- Any qualified electrician can handle the installation, so avoid premiums charged by so-called EV installation specialists. Most electricians are happy to schedule a visit right away.
- Installation cost can be as low as $100, but it can also be hundreds of dollars more if you need to upgrade your electrical service or run lengthy conduits to where you park your car.
▢ Choose Best Utility Rate
- Utilities commonly offer Time-of-Use (TOU) rates that significantly drop the price of electricity if you charge off-peak (usually after midnight). Be aware that the price commonly increases, sometimes dramatically, if you charge during peak hours (early evening). Call your local utility to inquire about TOU plans for EV drivers.
- Use your vehicle’s onboard scheduler to set the time that you need your car to be fully charged for your morning commute.
▢ Consider Home Solar
- The payback period for investing in home solar is way shorter when you drive an EV. The solar panels will not only provide energy to your home, but also power your car from the sun!
- Ask your sales associate or do a Google or Yelp Search to get a recommendation for a residential solar installer for your area.
▢ Download the PlugShare App
- PlugShare has the most comprehensive and up-to-date database for public charging stations. The app, which is available for iPhone and Android devices, provides station photos, ratings, costs, and compatibility information, which makes it easy to find the right charging location when you are away from home.
- See our How to Use PlugShare guide for more info about the app.
▢ Enroll in Charging Networks
- More than half of EV charging stations are free and easily accessible, but many belong to a charging network and require a membership RFID card to use.
- ChargePoint and Blink are the two largest public charging networks whose stations require a swipe pass to use. Get more detailed info about the competing charging networks in our Electric Car Charging Networks Guide.
Driving and Charging for Best Results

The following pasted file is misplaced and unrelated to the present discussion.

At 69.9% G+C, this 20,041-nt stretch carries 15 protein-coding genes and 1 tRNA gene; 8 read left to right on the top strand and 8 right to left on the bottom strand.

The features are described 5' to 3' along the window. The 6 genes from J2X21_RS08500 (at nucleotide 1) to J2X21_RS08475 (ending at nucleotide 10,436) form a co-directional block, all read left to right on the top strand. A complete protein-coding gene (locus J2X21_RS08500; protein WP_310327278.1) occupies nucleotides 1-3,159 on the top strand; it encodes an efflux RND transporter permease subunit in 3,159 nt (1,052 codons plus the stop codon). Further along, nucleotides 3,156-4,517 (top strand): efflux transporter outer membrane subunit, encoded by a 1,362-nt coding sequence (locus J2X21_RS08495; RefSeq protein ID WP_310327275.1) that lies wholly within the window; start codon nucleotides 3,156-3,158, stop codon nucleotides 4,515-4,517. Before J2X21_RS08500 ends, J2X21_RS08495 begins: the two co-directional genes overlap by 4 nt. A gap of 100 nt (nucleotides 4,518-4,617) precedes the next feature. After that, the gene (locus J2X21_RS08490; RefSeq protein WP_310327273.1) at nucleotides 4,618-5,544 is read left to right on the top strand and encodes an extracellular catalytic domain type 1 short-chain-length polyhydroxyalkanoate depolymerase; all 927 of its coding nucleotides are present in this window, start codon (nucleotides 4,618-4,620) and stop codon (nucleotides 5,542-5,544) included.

▢ Keep Notes of First Trips and Charging
- Jot down notes about real-world range on your first commutes. Study the remaining percentage state-of-charge on all of your different trips. This will help you plan future trips with confidence.
▢ Drive for Maximum Efficiency
- Driving with fewer jackrabbit starts and abrupt stops allows you to extend your driving range by maximizing your vehicle’s built-in ability to reclaim energy when slowing down.
- Keeping up with your car’s tire pressure and coolant levels can also play a big part in optimizing your EV’s performance, just like with gas cars. Find more tips in our Range Maximization Guide.
▢ Study Your Pre- and Post-EV Utility Bills
- Compare the number of kilowatt-hours and the total cost before and after you start charging an EV to get a feeling for how much your electric fuel costs. Also, if you are on a time-of-use rate, look at your bill to confirm that you are charging during off-peak hours.
▢ Join the EV Community
- Many EV drivers are very active online through vehicle forums and local Facebook groups. You can find excellent tips about range, charging, and vehicle features from others who have traveled this road before.
- Consider joining the Electric Auto Association (EAA), Plug In America (PIA), and local clubs dedicated to specific cars too.
Use the comments below to provide feedback so we can improve it, based on your experience.